Gadgets come and go. There’s always something better on the horizon. But some things seems to last and last. They pass down generations but then they eventually break.
A decade ago I wrote about a little project to turn an x86 PC circa 2003 into a Linux music server, running the open source LMS (Logitech Squeezebox Server).
Sadly, that machine is no longer with us, but, a few years ago, I gutted the innards. Using the same beautiful brushed steel case of the original PC, I upgraded to a Raspberry Pi B running Squeezelite, a music player, which operates as an LMS client. This device continues to faithfully stream music, podcasts and internet radio via an optical digital audio adapter into my Hi-Fi amplifier.
Giving a lease of life to a long-forgotten bit of tech, was the inspiration behind my latest project, during the Christmas 2020 Tier 4 festivities. This time, I dissected a Roberts Radio Rambler, a transistor radio from the 1970s.
Starting with Zero
It was no longer picking up any radio stations. And while there are plenty of vintage radio enthusiasts who would love to get an old Roberts Radio working again, I am not in that club.
I wanted to keep the case and speaker, and replace the transistor PCB board with a Raspberry Pi Zero W (the one with Wi-Fi) and a HiBerry MiniAmp (this upgrades the Pi’s built-in sound and can drive the Rambler’s original speaker). HiBerry sound cards for the Raspberry Pi tend to be reliable, well-documented and work without requiring tonnes of configuration.
I also wanted a real volume knob and a way to change stations using the tuner knob. Unlike the Roberts Radio, which used potentiometers, I decided to use rotary encoders for my Pi-based internet radio’s volume and station changing functions. I bought the rotary encoders from Az-Delivery, a German company, which offers a useful inventory of electronic components, accompanied by documentation and sample code to support microcomputer hobbyists.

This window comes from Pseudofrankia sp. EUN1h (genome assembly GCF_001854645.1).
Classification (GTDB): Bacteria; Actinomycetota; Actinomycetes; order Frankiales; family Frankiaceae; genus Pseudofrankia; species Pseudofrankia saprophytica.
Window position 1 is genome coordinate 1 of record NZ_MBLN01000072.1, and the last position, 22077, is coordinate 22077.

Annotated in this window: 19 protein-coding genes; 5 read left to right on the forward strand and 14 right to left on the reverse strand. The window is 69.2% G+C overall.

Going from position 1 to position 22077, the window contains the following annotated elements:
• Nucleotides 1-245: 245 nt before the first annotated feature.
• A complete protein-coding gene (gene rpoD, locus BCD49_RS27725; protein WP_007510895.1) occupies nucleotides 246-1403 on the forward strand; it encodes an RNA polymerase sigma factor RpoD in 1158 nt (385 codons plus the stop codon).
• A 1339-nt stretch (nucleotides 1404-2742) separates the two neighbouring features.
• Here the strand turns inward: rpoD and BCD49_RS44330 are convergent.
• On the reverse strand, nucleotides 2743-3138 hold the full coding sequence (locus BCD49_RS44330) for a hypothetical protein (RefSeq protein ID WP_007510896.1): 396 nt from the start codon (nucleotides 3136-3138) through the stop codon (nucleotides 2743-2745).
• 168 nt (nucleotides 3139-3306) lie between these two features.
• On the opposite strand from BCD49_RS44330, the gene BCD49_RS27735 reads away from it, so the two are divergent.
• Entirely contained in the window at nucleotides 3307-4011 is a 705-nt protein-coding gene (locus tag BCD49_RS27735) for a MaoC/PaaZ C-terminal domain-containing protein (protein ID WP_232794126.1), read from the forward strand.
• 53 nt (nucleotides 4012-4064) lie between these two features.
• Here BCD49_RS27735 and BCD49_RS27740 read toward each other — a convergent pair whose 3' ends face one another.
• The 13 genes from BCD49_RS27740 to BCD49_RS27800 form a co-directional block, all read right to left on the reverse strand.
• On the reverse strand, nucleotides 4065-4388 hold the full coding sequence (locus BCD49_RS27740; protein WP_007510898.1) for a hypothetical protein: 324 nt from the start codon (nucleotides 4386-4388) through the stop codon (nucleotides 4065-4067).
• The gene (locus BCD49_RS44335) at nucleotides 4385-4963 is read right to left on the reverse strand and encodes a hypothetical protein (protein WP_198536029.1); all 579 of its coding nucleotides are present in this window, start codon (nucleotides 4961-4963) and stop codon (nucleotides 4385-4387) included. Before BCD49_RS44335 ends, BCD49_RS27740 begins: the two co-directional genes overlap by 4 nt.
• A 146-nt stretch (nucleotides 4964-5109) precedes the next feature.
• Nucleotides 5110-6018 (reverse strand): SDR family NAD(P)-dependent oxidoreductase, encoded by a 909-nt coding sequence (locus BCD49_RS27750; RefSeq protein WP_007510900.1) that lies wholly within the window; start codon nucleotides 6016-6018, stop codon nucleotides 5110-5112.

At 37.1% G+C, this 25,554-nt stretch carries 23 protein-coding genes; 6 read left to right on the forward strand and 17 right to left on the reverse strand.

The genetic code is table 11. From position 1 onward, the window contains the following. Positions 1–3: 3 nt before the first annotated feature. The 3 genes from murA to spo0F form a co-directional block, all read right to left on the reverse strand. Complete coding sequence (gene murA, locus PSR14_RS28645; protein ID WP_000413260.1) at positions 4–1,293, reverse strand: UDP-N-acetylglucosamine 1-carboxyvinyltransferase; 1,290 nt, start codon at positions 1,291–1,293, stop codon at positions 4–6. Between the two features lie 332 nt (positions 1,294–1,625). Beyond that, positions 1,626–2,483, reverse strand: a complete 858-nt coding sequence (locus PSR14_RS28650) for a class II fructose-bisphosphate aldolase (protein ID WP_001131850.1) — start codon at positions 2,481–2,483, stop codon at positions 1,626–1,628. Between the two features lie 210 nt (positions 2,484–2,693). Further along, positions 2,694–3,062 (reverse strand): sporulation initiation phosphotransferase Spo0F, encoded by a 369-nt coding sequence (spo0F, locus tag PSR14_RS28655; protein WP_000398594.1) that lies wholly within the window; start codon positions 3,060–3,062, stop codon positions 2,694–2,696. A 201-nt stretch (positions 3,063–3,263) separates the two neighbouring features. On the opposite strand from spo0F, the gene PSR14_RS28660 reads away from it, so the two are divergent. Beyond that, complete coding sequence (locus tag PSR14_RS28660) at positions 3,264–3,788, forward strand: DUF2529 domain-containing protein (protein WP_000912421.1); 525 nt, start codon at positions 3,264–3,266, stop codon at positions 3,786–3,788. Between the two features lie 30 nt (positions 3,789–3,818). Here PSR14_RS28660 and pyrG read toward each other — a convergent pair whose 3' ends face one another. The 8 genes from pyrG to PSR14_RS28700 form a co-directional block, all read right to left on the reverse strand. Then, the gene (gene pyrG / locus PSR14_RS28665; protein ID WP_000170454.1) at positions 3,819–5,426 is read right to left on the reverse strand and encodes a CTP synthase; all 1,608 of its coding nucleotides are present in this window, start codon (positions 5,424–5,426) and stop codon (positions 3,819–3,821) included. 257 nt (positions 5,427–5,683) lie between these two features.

After a few issues with configuring Wi-Fi on the standard Pi operating system, Raspbian, I decided to use piCorePlayer instead. This is a pared down Linux operating system and Squeezelite LMS client, which runs entirely in memory. Unlike most operating systems, it does not need to be shut down properly. In other words, I can pull the plug, and the operating system will not fail when it is powered on again
Az-Delivery provides a simple Python script, which can be used to check that the rotary encoders are wired into the Pi correctly. This just counts up and down as the knob on the rotary encoder is rotated. The next task is figuring out how to turn this simple counter into volume commands for LMS. A Google search reveals a number of ways to do this, but I chose the squeezebox-controller 1.0.4 on PyPi from Sam Russell.
With a bit more coding, and some trial and error, I figured out how an internet radio station can be selected from a list of favourites using the second rotary encoder. The radio stations are basically stored in an LMS playlist; the rotary encoder then selects the next or previous one as the next track to play.
After plenty more Googling, code tweaking and reboots, I managed to get the Python code for the two rotary encoders to run at startup time when piCorePlayer is powered on. Job done. Total cost of materials (Pi Zero W, HiBerry MiniAMP. 2x rotary encoders, SD card) is about £60), which is probably a bit pricier compared to the cheapest of internet radios. But what’s the fun in buying one of those?
I started with zero knowledge of the Pi Zero W; I knew nothing about rotary encoders and how to get them to talk to the Pi and I had no idea how to send commands programmatically to the LMS. Oh, and by the way, I can barely program in Python. This is not a pat on the back. It’s recognition of the wealth of freely available knowledge on the internet.
Thanks to amazing resources like GitHub, extensive free documentation, code and discussion groups, almost anyone who wants to try to hack something together, can do so with the confidence that if they persevere, they will be able to make it work eventually.
And if there is a lesson learned or a key takeaway, it’s that a Raspberry Pi is a good way to lose a couple of days over Christmas hacking code to get things to work.